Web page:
Dr. Koen DeSmet came in to meet Mark and me for the first time. He came across as a kind, confident man seriously focused on his work and the patient's well being. The short conversation was informational and comforting for all.

Operation day (Wednesday): A long, quiet sleepless night was completed when an EKG was performed in the room and a nurse wheeled my bed to the pre-op room. I was then transferred to the operating theater at 8:30 and off to La-La Land. I woke up with a very uncomfortable, clueless feeling (even more clueless than usual) which continued the rest of the day. My roommate and I didn't sleep that night, just pain meds and whimpers. The most difficult part was not being able to move my leg.

Day 1 post-op
The nurses wanted none of this "sick" thing so they pulled me out of bed at 8:30am for washing, some tea and a bed change. I rather enjoyed this after a long hard operation day. The rest of the day was all progress as it involved bed stretches and walking late in the morning. Hard to believe they had me walking the day after cutting a 14" incision in my side and replacing bone with a large hunk of metal.

Dr. DeSmet liked what he saw when he came in to have a look at things. His unique, non-arrogant, outwardly confident approach came across in this meeting. He is like no US doctor I have met, imagine Willy Wonka in medical gear and you will be close to understanding Dr. DeSmet.

Day 2 post-op
The day started with lots of walking, sitting at the table for breakfast and a successful attempt to get out of bed on my own. As long as I was on a roll I decided to have a go at the stairs...more success. Willy, the PT guy, is a slave driver with kind tendencies who mastered passive/aggressive therapy techniques while training two professional cycling teams on (somewhere around) 12 annual world tours.

At 2:00 pm I was released from the hospital and transferred to the Holiday Inn hotel for the next four days. Later that day, we were visited by Jan who was responsible for my care while at the hotel. Jan works directly with Dr. DeSmet's clients both in O.R. and in the hotel after release from the hospital. It's a great arrangement to say the least. Jan also works with the patients on the 5th floor...the sex change ward. He mentioned the hospital is the world leader in this procedure and they see up to five people a week from around the world. I'm very glad they checked me into the 4th rather than the 5th floor! Jill and I had room service for dinner and off to bed for a restful night.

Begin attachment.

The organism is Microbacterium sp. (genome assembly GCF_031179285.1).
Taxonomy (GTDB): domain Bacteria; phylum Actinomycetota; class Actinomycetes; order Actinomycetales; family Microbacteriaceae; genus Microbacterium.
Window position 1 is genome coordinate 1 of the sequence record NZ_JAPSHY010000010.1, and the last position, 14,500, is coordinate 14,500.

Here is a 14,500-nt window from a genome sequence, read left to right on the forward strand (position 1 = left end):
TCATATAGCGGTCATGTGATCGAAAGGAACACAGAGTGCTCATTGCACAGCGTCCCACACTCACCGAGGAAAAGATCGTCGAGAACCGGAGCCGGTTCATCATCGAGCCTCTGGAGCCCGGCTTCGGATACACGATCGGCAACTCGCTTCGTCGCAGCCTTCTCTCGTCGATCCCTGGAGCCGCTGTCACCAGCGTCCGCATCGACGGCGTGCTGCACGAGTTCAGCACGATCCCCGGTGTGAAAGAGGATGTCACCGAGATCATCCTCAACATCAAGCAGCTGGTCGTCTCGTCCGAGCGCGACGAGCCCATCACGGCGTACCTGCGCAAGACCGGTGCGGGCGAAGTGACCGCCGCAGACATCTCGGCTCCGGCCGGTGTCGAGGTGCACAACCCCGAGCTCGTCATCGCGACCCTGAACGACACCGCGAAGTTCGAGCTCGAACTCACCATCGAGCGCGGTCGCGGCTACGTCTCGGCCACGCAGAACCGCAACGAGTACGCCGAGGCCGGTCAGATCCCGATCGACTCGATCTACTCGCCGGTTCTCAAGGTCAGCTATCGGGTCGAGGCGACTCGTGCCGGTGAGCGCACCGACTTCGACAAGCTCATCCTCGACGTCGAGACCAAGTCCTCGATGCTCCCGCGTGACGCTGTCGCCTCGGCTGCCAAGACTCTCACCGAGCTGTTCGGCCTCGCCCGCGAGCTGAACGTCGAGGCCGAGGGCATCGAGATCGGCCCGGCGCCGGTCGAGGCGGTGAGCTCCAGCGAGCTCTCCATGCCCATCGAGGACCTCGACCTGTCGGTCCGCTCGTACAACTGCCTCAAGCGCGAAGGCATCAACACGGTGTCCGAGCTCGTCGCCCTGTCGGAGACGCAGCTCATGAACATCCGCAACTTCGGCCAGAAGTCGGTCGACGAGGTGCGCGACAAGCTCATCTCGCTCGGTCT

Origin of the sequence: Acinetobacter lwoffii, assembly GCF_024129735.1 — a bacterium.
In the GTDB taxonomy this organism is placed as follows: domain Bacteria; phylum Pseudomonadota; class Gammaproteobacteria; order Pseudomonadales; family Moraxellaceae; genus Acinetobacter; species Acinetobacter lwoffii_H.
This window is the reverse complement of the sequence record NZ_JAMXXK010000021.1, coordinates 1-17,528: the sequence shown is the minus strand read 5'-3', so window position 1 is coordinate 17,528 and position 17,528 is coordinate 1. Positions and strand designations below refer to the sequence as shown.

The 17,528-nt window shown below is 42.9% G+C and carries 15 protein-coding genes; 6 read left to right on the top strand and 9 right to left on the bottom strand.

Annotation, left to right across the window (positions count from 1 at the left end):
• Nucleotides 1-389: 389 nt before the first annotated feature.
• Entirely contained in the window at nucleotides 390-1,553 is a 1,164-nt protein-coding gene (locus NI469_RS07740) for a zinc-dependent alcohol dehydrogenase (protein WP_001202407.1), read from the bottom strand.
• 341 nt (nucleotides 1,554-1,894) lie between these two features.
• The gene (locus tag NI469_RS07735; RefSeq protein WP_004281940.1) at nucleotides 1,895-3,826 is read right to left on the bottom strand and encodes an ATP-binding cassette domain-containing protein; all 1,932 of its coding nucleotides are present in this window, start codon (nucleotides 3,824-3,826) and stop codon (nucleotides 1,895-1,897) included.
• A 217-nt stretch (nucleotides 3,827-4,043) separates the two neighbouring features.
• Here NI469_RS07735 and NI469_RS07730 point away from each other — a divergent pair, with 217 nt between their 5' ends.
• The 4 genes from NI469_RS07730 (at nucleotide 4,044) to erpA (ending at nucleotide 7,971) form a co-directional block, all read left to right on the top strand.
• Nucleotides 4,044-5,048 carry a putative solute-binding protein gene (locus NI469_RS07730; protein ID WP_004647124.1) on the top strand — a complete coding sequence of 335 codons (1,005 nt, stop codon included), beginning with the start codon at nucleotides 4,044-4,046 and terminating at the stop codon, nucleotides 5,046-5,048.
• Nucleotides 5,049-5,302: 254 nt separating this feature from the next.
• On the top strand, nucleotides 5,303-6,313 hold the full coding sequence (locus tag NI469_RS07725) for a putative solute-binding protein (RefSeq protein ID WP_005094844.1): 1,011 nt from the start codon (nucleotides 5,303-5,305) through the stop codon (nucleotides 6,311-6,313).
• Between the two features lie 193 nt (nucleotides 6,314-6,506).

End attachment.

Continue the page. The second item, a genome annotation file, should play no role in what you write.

Day 3 post-op, Saturday
The day started with a great breakfast in the hotel. Mark, the Belgian Physical Therapist, came in and did his work. My former roommate Mark the PT from Michigan and I were equally impressed with Mark's professional and knowledgeable therapy. Before he left, Mark showed us a map of the places to see here in Gent and recommended a short walking tour as additional PT. I'm not one to let good medical advice go unheard so we headed downtown to see the city. The sights were remarkable, even though Jill and I viewed them at an ultra slow pace. The most difficult part on my leg was getting in and out of the taxi. The rest of the night was quiet in the hotel.

Days 4 & 5 post-op, Sunday and Monday
Not much to report, except good morning PT sessions and afternoon visits by Jan and Dr. DeSmet to check on the wound and general progress respectively. I found it very interesting that the surgeon would make a house call to check daily progress.

Monday included a visit to downtown Gent for lunch and a walking tour of the Castle. The tour is not recommended for those who are not feeling strong yet. The three story stair climb will be extremely difficult if you are not physically ready for the challenge.

Day 6 post-op, Tuesday
Check out and head to Brussels by train. Choreographing the train station was easier than expected, people were very helpful when we needed assistance putting our bags on the train as well as moving them through the stations.

Jill and I arrived at the hotel at early afternoon. We had some lunch, bought some shoes and hit the town to see the sights. The two hour walk was a bit hard on my body but I made it home without issue.

Day 7 post-op, Wednesday
Go home. Business Class seats were very comfortable and accommodating to the injury.

Jill has been a great traveling companion, personal nurse and wife throughout this whirlwind ordeal. An "expecting" woman has many other things to worry about but she has focused on my well being.

Things to bring:
Towels, Tylenol PM (to get sleep at the hotel), soap (for the hospital), shaving cream, sweats, shorts or t-shirt, hotel-sized shampoo, easy-entry walking shoes, snacks for the hotel after being discharged from the hospital, raincoat (it rained most every day we were there), someone to help as required, luggage with rollers.

Things not worth bringing:
Robe (never put it on), quantities of pain meds for after the operation (you will feel good enough not so they won't be needed), sunglasses and tanning lotion (no need, no sun)

Steve Cohan
Left BHR Dr. Koen DeSmet 1-15-2003